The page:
He certainly has his critics. ESPN radio’s Randy Galloway predicted before the season began that Ogando would be out of the rotation within a month. Well surprise Randy. A month has come and gone, and Ogando is still in the rotation, though he has struggled at times. The low point was his fourth start in Chicago, when the Cubs knocked him out of the game in the third inning. However, he has come back with quality starts in his last three appearances, and now has four in seven starts for the season.

The Rangers woke up Sunday morning with their staff ERA at 3.02, which was the best of all 30 Major League teams. At this point, Darvish is clearly the Rangers’ top starter. He is fast becoming recognized as one of the top five pitchers in the league. This was expected. The contributions of rookies Nicke Tepesch and Justin Grimm have been a pleasant surprise, perhaps even a bonus. Holland and Ogando have given this rotation the solidity it needed. The offense has struggled much of the season, but day in and day out, the Rangers get a good effort from their starting rotation that gives them a chance to win every game. It is also amazing that the Rangers’ rotation is posting astounding numbers with every starter being in their 20′s. Colby Lewis and Martin Perez, who was in the rotation at the end of 2012, are rehabbing from injuries and are expected to be available soon. Unless the injury bug bites, their return will present a dilemma for Ranger management. Having too many pitchers is a dilemma every team would like to have.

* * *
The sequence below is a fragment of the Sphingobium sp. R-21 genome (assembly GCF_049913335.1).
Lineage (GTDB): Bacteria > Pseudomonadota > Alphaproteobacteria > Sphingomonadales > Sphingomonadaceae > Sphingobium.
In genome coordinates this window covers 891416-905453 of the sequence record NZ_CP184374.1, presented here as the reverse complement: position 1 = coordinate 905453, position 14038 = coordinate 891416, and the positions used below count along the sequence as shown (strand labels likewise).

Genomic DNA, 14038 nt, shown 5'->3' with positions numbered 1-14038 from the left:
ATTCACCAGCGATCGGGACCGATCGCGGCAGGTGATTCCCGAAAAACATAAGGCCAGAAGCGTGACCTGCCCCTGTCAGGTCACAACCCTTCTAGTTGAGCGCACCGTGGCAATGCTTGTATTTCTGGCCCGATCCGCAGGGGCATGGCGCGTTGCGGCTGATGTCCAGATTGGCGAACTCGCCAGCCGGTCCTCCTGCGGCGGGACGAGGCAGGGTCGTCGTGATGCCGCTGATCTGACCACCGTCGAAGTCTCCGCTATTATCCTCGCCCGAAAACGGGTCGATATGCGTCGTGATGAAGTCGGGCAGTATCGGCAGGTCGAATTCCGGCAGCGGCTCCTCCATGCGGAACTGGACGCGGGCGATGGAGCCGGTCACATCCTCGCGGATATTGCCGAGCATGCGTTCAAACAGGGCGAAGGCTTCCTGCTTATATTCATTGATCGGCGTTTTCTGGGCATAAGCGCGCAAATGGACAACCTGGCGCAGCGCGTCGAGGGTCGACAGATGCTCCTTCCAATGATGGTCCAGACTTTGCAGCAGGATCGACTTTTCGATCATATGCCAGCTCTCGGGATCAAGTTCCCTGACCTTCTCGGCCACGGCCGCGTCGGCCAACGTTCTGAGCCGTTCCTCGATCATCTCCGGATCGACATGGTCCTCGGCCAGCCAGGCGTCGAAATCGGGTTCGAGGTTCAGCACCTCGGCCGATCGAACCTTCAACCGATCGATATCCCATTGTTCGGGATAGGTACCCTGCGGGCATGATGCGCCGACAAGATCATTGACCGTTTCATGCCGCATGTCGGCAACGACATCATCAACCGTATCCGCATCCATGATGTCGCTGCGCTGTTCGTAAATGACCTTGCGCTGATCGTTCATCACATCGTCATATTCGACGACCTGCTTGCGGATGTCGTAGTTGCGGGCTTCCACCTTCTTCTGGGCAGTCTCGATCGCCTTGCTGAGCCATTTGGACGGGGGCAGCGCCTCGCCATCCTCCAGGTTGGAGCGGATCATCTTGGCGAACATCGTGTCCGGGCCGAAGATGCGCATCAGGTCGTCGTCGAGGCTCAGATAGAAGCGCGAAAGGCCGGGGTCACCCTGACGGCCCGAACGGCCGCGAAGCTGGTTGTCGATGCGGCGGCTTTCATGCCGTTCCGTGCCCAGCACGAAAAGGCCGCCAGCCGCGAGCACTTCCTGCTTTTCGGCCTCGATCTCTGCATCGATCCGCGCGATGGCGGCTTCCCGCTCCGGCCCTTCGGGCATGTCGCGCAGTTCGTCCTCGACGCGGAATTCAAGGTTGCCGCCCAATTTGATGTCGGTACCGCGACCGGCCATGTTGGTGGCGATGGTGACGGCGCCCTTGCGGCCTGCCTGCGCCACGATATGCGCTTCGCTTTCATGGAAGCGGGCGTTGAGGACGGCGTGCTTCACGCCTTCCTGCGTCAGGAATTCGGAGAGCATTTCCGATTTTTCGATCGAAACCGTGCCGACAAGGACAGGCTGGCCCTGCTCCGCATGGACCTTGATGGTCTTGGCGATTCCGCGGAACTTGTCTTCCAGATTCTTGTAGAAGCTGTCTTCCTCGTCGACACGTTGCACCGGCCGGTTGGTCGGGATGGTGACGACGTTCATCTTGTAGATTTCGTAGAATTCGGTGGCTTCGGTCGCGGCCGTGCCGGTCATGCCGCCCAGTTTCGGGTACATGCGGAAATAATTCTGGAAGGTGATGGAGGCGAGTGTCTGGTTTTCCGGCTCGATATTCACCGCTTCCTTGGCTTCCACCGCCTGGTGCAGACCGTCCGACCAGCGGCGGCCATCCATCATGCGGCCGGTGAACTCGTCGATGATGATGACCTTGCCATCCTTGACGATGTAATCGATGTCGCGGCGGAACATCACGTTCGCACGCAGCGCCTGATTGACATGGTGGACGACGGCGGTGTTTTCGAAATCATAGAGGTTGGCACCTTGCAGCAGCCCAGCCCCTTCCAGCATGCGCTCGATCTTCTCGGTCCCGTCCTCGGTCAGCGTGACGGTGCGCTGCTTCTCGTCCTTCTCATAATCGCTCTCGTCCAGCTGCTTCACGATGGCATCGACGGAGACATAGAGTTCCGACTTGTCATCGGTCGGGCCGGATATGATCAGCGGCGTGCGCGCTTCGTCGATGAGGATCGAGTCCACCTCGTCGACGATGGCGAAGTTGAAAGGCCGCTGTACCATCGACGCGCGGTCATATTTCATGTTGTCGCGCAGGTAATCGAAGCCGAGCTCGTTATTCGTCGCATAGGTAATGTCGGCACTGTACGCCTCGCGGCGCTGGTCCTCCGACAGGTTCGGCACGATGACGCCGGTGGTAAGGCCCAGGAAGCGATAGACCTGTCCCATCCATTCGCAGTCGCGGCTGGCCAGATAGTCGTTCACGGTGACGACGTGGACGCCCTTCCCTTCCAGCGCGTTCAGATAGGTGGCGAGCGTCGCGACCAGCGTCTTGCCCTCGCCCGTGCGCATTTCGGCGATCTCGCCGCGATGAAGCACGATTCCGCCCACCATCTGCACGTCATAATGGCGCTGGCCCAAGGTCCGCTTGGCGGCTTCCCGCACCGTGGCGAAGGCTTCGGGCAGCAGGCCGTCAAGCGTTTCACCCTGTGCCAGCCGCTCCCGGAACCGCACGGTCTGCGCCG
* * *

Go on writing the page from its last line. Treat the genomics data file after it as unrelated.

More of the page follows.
These are not the Texas Rangers of the old days that had big bopper hitters and no pitching. This Ranger team is in first place, a serious contender to win the division, and a team that can advance in the playoffs if they get there. That’s different from the 90′s with great hitting teams that won just one playoff game in three post season appearances. And the biggest difference is a solid starting rotation.